Obama to relaunch military tribunals for terror suspects

Some Guantánamo detainees – with new legal protections for statements made under interrogation – will be tried.

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President Barack Obama is set to announce that the US will relaunch military tribunals with new legal protections for some of the 241 detainees currently being held at Guantánamo.

The Associated Press reports that President Obama's decision, which is expected to be announced Friday, is apt to renew controversy over the military tribunal system established for detainees under the Bush administration. Obama had ordered a 120-day freeze of the system just days into his presidency in order to review the procedures, which had been criticized for failing to provide due process safeguards to detainees.

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The tribunal system – set up after the military began sweeping detainees off the battlefields of Afghanistan in late 2001 – has been under repeated challenges from human rights and legal organizations because it denied defendants many of the rights they would be granted in a civilian courtroom.
An administration official familiar with Obama's decision said between 10 and 20 of the 241 detainees currently at the detention center in Guantanamo Bay, Cuba, would be tried by military commissions. Thirteen other detainees — including five charged with helping orchestrate the Sept. 11 attacks — already have been moved into the system and are expected to be tried there.
The rest of the detainees would either be released, transferred to other nations or tried by civilian prosecutors in U.S. federal courts, an official said. It's also possible that some could continue to be held indefinitely as prisoners of war with full Geneva Conventions protections, according to another senior U.S. official.

The Wall Street Journal reports that the revamped tribunal procedures were developed in part by US military lawyers in response to the Military Commissions Act of 2006, but were rejected at the time by the Bush administration. The new procedures feature a ban of evidence acquired from "cruel, inhuman or degrading" interrogations and a streamlined process for detainees to replace their assigned lawyers, but most of the changes "involve the use of hearsay evidence – that is, statements introduced without giving the defendant a chance to cross-examine the witness."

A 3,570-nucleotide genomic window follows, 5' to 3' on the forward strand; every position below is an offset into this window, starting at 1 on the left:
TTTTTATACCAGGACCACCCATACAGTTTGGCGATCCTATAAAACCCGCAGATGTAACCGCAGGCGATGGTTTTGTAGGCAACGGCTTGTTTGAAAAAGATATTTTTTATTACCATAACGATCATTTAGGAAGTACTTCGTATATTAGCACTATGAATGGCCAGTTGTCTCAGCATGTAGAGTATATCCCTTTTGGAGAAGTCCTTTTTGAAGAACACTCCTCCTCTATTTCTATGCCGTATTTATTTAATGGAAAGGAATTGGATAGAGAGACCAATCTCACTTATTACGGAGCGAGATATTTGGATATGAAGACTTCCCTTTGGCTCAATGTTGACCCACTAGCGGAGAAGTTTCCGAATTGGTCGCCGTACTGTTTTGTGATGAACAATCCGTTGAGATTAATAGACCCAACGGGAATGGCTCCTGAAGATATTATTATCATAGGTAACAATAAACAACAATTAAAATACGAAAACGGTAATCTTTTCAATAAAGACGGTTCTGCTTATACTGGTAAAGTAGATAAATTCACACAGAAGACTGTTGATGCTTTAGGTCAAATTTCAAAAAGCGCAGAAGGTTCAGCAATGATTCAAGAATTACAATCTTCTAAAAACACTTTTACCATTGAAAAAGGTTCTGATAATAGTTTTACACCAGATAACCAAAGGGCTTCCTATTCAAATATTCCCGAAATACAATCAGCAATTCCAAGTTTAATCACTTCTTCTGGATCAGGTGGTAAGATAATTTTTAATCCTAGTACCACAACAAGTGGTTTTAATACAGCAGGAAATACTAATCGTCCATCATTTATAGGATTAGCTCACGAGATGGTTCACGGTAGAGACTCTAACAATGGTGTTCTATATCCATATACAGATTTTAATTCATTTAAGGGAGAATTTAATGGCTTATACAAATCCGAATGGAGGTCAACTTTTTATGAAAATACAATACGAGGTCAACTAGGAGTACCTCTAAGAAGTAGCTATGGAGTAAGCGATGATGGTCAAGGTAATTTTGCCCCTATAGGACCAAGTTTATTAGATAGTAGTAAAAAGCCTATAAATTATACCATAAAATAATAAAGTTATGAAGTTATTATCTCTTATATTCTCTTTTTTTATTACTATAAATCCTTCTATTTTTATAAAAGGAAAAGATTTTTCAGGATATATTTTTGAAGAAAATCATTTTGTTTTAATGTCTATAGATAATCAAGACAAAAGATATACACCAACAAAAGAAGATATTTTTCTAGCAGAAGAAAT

Although hearsay generally is barred in American courts, Guantanamo prosecutors say that at least 90% of the evidence against detainees consists of statements that either they or other prisoners have made under interrogation.
When regular courts do admit hearsay statements, the party introducing the statement generally must demonstrate its reliability. The Bush administration shifted that burden for military commissions, effectively meaning the defendant would have to show why a hearsay statement against him was unreliable. The Obama rule changes are expected to revert to the traditional formula.
In the event a detainee sought to admit his own statements taken through interrogation, Bush rules required military judges to warn jurors that the defendant was avoiding cross-examination. The new rules are expected to delete that requirement. Like civilian courts, the military commission won't be permitted to draw an adverse inference from a defendant's refusal to testify, officials said.

The Journal adds that the Obama administration is considering further modifications to the tribunal system, and is expected to ask military judges to stay the tribunals of nine detainees who are currently charged for another 120 days, in order to work with Congress on implementing those changes.

CNN writes that the changes are not likely to satisfy critics of the tribunals, who were already unhappy with the Obama administration's decision yesterday not to release new photos of detainees being abused while in US custody. CNN notes that Anthony Romero, executive director of the American Civil Liberties Union, has already attacked the idea of modifications to the system as "fatally flawed."

"The military commissions are built on unconstitutional premises and designed to ensure convictions, not provide fair trials," Romero said in a prepared statement released earlier this week after speculation about the restart of military tribunals surfaced. "Reducing some but not all of the flaws of the tribunals so that they are 'less offensive' is not acceptable; there is no such thing as 'due process light.' "
Two of the administration officials said the president will also leave open the option of starting civilian trials on U.S. soil for some of the detainees. But that, too, is a fiercely debated issue on Capitol Hill because of concerns by lawmakers in both parties about where the terror suspects will be kept during such trials.

The Daily Telegraph cites similar criticism from Human Rights Watch counterterrorism adviser Stacy Sullivan, who said that "reviving the military commissions would strip much of the meaning from closing Guantánamo." But the Telegraph adds that Republicans, who criticized Obama's decision to halt the tribunals, have welcomed the changes.

Republican Senator Lindsey Graham applauded the decision to revamp the tribunals as a step toward strengthening policies that have been derided worldwide.
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